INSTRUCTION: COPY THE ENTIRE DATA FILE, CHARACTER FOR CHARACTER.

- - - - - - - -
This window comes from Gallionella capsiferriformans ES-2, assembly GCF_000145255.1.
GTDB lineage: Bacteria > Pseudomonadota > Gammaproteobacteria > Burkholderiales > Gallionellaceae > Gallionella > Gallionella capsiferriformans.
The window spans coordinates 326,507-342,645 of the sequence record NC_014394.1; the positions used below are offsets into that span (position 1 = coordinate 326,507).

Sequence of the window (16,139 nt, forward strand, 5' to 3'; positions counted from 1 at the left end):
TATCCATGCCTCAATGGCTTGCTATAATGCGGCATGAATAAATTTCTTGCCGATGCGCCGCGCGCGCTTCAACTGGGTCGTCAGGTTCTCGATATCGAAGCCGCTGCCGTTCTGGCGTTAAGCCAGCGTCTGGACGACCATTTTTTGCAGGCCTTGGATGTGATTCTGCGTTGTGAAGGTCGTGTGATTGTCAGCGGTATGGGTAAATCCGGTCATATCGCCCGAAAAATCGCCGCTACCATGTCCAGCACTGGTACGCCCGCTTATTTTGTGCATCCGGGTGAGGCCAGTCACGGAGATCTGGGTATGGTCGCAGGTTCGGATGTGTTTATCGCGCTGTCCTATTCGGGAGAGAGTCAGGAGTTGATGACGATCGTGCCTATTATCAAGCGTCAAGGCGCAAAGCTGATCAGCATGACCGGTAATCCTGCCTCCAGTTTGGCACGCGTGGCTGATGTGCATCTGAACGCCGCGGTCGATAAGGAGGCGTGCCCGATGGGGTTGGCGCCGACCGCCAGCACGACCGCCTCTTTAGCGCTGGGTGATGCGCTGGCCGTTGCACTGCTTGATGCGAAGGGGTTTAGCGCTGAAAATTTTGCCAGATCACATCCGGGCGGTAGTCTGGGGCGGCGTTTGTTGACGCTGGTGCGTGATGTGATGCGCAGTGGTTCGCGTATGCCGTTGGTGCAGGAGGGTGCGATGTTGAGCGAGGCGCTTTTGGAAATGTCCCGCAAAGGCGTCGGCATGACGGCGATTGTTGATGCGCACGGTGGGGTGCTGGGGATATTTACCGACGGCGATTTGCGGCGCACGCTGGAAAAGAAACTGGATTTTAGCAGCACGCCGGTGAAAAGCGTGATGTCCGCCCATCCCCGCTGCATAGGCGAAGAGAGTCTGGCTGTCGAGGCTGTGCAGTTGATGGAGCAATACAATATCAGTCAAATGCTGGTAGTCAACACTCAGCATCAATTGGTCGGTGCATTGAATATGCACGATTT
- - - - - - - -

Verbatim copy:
This window comes from Gallionella capsiferriformans ES-2, assembly GCF_000145255.1.
GTDB lineage: Bacteria > Pseudomonadota > Gammaproteobacteria > Burkholderiales > Gallionellaceae > Gallionella > Gallionella capsiferriformans.
The window spans coordinates 326,507-342,645 of the sequence record NC_014394.1; the positions used below are offsets into that span (position 1 = coordinate 326,507).

Sequence of the window (16,139 nt, forward strand, 5' to 3'; positions counted from 1 at the left end):
TATCCATGCCTCAATGGCTTGCTATAATGCGGCATGAATAAATTTCTTGCCGATGCGCCGCGCGCGCTTCAACTGGGTCGTCAGGTTCTCGATATCGAAGCCGCTGCCGTTCTGGCGTTAAGCCAGCGTCTGGACGACCATTTTTTGCAGGCCTTGGATGTGATTCTGCGTTGTGAAGGTCGTGTGATTGTCAGCGGTATGGGTAAATCCGGTCATATCGCCCGAAAAATCGCCGCTACCATGTCCAGCACTGGTACGCCCGCTTATTTTGTGCATCCGGGTGAGGCCAGTCACGGAGATCTGGGTATGGTCGCAGGTTCGGATGTGTTTATCGCGCTGTCCTATTCGGGAGAGAGTCAGGAGTTGATGACGATCGTGCCTATTATCAAGCGTCAAGGCGCAAAGCTGATCAGCATGACCGGTAATCCTGCCTCCAGTTTGGCACGCGTGGCTGATGTGCATCTGAACGCCGCGGTCGATAAGGAGGCGTGCCCGATGGGGTTGGCGCCGACCGCCAGCACGACCGCCTCTTTAGCGCTGGGTGATGCGCTGGCCGTTGCACTGCTTGATGCGAAGGGGTTTAGCGCTGAAAATTTTGCCAGATCACATCCGGGCGGTAGTCTGGGGCGGCGTTTGTTGACGCTGGTGCGTGATGTGATGCGCAGTGGTTCGCGTATGCCGTTGGTGCAGGAGGGTGCGATGTTGAGCGAGGCGCTTTTGGAAATGTCCCGCAAAGGCGTCGGCATGACGGCGATTGTTGATGCGCACGGTGGGGTGCTGGGGATATTTACCGACGGCGATTTGCGGCGCACGCTGGAAAAGAAACTGGATTTTAGCAGCACGCCGGTGAAAAGCGTGATGTCCGCCCATCCCCGCTGCATAGGCGAAGAGAGTCTGGCTGTCGAGGCTGTGCAGTTGATGGAGCAATACAATATCAGTCAAATGCTGGTAGTCAACACTCAGCATCAATTGGTCGGTGCATTGAATATGCACGATTT